Middle East peace talks under way
Negotiations begin in earnest, with Obama and Kerry praising Israeli-Palestinian summit but warning of big challenges
Taliban attack Pakistan prison
Heavily armed militants thought to have been trying to free associates when they stormed Dera Ismail Khan jail
Drugs and alcohol in child victim reveal sacrificial secrets of the Incas
Analysis of mummy’s hair by UK team shows teenage girl was given coca and alcohol before ritualistic death
Archaeologists are piecing together the real-life tragedy of a 13-year-old girl chosen as a gift to the gods, who was killed more than five centuries ago on the summit of a sacred four-mile-high mountain in South America.
By pioneering a remarkable bio-chemical analytical process to extract data from her hair, British scientists have been able to trace the nature of her food and drink consumption over the final 24 months of her life.
Much of the key data was revealed yesterday in the US scientific journal the Proceedings of the National Academy of Sciences (PNAS), augmenting other data from the same research team, published six years ago.
Undercover Report: Apple Faces Fresh Criticism of Factories
Apple might have abandoned manufacturing supplier Foxconn in the wake of a scandal over deplorable working conditions in its Chinese factories, but it seems that labor rights violations are also rife at Pegatron, its new partner.
Tim Cook has tried to be a better person. Or at least, to look like one. Last year, Apple’s CEO personally flew to China to have a look around Foxconn, the company’s controversial supplier. Reports about migrant laborers’ deplorable working conditions and low pay, as well as a spate of suicides were damaging Apple’s image, so Cook promised improvements and also scouted around for new factories where the company’s iPads, iPhones and computers could be produced. One of Apple’s new partners is the Taiwanese electronics manufacturing company Pegatron, which operates several factories in China. But it recently transpired its workers are even worse off than those at Foxconn.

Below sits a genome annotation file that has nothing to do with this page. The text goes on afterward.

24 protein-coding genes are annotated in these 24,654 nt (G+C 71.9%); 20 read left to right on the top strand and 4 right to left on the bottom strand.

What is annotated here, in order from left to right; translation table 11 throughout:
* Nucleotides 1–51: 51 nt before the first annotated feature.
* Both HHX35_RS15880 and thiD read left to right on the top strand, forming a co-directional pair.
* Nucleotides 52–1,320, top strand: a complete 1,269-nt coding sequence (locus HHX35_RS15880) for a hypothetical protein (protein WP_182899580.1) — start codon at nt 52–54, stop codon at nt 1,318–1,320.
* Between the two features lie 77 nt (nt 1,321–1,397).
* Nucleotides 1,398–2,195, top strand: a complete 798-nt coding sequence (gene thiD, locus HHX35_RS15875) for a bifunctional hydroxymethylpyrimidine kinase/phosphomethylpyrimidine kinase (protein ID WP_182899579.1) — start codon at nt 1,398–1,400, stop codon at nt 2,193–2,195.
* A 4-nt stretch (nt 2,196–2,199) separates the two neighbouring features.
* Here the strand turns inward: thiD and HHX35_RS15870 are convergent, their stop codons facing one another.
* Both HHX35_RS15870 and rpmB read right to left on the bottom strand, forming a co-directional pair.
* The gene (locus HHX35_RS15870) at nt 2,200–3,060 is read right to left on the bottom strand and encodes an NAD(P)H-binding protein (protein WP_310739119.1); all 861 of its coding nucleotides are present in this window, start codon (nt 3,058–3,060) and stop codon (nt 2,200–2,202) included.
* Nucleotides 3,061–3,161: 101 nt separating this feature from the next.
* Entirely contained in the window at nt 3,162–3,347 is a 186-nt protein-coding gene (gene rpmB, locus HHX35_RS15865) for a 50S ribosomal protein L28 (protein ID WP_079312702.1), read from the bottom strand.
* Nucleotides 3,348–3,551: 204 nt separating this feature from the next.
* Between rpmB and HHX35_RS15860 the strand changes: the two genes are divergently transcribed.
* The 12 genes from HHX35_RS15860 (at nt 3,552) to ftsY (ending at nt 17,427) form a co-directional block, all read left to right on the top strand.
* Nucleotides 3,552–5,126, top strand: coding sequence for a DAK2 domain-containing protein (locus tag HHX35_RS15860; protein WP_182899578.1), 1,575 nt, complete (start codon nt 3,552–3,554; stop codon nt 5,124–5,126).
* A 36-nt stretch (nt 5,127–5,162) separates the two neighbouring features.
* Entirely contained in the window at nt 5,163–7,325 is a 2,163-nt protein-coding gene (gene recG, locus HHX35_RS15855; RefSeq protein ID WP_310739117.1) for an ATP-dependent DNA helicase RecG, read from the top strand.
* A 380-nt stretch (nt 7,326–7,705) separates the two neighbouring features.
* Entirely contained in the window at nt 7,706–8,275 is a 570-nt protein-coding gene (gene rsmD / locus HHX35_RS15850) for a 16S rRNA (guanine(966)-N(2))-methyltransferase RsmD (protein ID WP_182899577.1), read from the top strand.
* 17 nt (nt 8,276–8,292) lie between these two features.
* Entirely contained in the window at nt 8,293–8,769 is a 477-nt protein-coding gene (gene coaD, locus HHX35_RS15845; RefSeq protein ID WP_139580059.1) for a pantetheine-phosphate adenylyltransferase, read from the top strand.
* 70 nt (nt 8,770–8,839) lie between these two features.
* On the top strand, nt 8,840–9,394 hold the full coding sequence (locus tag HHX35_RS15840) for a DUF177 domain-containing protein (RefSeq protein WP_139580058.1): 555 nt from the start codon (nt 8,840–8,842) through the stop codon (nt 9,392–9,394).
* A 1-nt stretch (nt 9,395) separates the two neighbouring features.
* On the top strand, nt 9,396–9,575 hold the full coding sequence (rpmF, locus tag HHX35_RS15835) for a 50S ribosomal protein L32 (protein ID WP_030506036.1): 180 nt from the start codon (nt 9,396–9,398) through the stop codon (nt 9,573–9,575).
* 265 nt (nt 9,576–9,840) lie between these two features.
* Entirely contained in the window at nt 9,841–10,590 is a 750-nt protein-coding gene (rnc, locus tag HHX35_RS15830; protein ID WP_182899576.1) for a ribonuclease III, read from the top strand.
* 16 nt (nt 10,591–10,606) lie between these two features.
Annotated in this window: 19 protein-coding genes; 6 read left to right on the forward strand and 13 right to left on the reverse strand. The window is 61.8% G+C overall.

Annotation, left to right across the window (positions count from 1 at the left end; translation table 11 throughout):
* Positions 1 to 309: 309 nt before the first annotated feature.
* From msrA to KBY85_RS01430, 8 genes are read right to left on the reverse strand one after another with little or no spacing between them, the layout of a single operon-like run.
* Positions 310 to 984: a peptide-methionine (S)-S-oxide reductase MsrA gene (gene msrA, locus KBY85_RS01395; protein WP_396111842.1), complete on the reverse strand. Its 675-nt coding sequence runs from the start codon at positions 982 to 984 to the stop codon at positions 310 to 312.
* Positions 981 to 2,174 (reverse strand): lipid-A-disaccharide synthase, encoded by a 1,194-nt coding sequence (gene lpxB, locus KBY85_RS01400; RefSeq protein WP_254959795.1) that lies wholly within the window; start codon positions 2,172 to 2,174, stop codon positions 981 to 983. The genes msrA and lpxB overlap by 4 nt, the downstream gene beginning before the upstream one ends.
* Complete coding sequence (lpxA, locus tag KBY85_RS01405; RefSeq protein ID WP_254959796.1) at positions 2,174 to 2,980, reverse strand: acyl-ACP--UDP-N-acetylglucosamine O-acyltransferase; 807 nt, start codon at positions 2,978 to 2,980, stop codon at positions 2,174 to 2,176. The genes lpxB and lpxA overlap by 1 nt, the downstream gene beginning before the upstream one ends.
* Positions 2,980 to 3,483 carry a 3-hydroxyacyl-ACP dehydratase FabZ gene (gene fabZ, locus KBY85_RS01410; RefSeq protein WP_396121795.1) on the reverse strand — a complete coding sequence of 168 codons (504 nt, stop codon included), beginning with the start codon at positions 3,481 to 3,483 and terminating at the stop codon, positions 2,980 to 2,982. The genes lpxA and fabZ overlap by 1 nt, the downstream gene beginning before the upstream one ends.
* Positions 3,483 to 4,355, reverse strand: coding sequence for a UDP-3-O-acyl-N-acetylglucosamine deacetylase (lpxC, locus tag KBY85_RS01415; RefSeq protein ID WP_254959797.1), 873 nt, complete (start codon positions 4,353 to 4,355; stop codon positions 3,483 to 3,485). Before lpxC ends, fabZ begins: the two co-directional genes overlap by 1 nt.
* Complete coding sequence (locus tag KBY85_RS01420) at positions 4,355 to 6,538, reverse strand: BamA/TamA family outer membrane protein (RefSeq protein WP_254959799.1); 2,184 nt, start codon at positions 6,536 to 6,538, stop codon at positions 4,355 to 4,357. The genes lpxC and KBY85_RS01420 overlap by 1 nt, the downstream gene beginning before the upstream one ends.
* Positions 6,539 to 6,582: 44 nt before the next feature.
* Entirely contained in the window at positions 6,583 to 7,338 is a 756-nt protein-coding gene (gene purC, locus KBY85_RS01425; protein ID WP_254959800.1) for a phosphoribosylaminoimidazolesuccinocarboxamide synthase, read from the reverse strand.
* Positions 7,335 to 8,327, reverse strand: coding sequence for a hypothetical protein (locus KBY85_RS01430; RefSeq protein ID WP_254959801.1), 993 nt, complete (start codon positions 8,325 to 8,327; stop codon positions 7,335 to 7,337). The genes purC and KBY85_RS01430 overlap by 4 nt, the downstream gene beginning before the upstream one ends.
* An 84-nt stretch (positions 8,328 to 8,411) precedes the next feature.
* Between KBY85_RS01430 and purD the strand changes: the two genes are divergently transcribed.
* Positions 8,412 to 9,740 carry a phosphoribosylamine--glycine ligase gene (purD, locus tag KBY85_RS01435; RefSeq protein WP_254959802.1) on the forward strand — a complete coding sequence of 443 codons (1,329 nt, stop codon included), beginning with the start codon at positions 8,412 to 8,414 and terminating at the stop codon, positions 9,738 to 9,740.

Daughters win long court battle over Maharaja’s billions
July 30, 2013 – 9:55AM
Dean Nelson in Delhi
Zimbabwe’s elections explained
With Zimbabwe’s national election taking place on July 31, we take a look at some of the pertinent questions and key players involved.
On Wednesday, Zimbabwe will hold national elections to elect a new government. President Robert Mugabe and Prime Minister Morgan Tsvangirai will face off in the contest for the third consecutive time after encounters in the 2002 and 2008 elections. But as things stand, there are other stakeholders who will be watching the outcome of the election contest from the periphery. Voters, Zimbabweans living in the diaspora, South Africans, the Southern African Development Community (SADC) and the rest of the world will have their eyes on Zimbabwe to see whether Mugabe will succeed in his bid for another five year-term office, his seventh consecutive term since independence in 1980.